Abstract or realism? Which is it?



                   Breakfast, Oil, 16 x 20, $425

Abstract (adj.) – to draw from, separate [L. <ab(s)-, from + trahere, to draw]
(Wesbster’s New World Dictionary, 2nd College Edition, Prentice Hall Press, 1986)

Most of my recent paintings explore the notion of abstraction.  When does a representation go from being very realistic to being abstract?  I think it has to do with the artist removing the context of the objects being depicted.  In “Breakfast,” the viewer is required to focus just on the objects, without being able to tell where the breakfast is located or who might be starting to eat it. An abstract painting can certainly consist of shapes and colors, without relating at all to reality.  An abstract painting can also adhere to the literal meaning of the word “abstract,” by separating the subject from its surroundings.  In that sense, surrealism is also abstraction.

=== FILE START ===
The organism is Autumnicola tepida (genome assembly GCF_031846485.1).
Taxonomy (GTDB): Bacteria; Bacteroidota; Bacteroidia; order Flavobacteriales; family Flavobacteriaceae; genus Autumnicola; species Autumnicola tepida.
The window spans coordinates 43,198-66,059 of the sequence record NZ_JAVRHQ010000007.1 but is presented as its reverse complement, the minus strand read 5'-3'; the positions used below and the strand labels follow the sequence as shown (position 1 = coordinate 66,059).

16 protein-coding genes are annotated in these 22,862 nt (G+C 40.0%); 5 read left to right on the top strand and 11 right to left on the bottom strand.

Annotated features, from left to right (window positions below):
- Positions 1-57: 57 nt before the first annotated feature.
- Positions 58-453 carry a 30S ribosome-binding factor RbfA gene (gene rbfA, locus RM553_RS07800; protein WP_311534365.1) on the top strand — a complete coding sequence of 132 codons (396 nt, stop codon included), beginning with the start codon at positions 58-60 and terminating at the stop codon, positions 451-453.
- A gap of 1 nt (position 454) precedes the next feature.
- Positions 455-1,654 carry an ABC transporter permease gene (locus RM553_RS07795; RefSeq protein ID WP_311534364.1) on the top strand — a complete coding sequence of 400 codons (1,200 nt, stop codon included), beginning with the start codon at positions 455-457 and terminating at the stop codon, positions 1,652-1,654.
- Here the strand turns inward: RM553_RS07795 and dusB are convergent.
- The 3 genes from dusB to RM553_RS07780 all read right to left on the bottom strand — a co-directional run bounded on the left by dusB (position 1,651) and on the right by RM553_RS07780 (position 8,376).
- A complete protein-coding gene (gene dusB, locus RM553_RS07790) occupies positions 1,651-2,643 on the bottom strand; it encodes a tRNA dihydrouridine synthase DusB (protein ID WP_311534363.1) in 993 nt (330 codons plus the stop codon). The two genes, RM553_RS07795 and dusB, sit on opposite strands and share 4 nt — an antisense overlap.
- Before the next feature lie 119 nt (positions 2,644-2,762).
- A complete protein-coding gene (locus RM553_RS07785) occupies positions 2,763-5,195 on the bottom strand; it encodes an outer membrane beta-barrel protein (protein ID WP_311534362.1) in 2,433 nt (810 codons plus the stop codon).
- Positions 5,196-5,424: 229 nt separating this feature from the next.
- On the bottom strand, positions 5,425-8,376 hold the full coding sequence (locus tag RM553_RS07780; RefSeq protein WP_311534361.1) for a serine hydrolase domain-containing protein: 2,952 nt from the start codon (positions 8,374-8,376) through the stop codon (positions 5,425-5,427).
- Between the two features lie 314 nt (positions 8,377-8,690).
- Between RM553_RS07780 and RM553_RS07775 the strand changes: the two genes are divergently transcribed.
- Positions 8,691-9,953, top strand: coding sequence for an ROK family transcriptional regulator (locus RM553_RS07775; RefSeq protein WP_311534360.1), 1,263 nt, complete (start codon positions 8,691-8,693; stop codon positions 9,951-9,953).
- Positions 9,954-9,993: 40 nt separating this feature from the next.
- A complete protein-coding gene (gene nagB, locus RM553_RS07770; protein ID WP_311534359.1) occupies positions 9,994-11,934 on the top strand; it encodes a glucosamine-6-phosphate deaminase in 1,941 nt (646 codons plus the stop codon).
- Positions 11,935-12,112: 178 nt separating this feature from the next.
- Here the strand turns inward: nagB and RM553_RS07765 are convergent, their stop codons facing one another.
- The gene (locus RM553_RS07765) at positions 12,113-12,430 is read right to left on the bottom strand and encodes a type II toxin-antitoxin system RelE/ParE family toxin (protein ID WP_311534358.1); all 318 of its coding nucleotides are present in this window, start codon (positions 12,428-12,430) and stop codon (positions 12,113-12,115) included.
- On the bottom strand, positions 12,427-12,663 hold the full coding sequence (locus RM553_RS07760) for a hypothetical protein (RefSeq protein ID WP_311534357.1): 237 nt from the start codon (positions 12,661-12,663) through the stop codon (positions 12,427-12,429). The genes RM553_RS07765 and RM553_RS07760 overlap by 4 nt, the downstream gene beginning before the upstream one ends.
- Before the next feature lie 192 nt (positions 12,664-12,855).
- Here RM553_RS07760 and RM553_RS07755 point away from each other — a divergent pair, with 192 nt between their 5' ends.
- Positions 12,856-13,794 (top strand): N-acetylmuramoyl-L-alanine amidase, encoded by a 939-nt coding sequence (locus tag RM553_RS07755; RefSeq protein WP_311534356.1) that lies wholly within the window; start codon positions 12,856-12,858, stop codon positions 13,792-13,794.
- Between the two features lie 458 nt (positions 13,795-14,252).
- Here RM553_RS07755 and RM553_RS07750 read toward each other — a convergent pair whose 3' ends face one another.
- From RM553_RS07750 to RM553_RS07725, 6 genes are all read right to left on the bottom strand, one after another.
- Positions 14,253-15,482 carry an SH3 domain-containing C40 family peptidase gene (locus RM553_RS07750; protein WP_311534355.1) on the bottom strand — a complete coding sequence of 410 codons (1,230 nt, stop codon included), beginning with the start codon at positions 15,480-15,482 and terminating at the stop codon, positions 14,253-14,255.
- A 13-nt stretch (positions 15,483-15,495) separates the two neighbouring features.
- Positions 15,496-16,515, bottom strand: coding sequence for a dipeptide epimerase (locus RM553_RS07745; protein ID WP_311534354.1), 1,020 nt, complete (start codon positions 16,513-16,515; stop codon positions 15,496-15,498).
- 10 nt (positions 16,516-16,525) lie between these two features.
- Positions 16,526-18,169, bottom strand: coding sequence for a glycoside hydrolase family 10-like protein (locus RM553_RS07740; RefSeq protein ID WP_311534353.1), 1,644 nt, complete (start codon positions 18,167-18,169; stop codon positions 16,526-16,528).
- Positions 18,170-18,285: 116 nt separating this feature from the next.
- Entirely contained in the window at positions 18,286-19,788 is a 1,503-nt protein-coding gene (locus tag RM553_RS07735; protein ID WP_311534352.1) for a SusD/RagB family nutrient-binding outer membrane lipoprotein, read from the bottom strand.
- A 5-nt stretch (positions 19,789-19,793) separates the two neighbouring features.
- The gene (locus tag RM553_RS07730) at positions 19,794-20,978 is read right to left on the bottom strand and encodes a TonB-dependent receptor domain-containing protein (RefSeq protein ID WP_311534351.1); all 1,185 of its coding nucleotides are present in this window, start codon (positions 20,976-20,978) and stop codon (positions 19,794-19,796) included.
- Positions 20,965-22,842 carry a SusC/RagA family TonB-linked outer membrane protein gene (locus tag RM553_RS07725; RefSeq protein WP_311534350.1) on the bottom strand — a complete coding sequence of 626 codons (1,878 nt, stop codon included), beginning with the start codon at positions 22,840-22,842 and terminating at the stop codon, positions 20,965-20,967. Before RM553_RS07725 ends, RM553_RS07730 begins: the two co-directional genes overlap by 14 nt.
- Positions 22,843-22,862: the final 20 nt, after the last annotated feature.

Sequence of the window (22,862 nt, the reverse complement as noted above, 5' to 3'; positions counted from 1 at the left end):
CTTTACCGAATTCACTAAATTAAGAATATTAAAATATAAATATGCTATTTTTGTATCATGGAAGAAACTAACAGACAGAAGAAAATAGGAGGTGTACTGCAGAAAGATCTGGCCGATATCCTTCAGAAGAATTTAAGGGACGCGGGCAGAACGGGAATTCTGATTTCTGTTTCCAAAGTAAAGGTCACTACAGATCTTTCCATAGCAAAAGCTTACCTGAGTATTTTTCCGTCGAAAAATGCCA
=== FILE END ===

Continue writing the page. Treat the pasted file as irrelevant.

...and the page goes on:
2 thoughts on “Abstract or realism? Which is it?

  1. Abstraction is the separation from reality. If Representation is there, it is not abstract. But it is basically, ‘in the eye of the beholder.’ There is a grey area between the giver and the taker. If a picture was intended to be abstract but the viewer sees something in it, is the picture still abstract?


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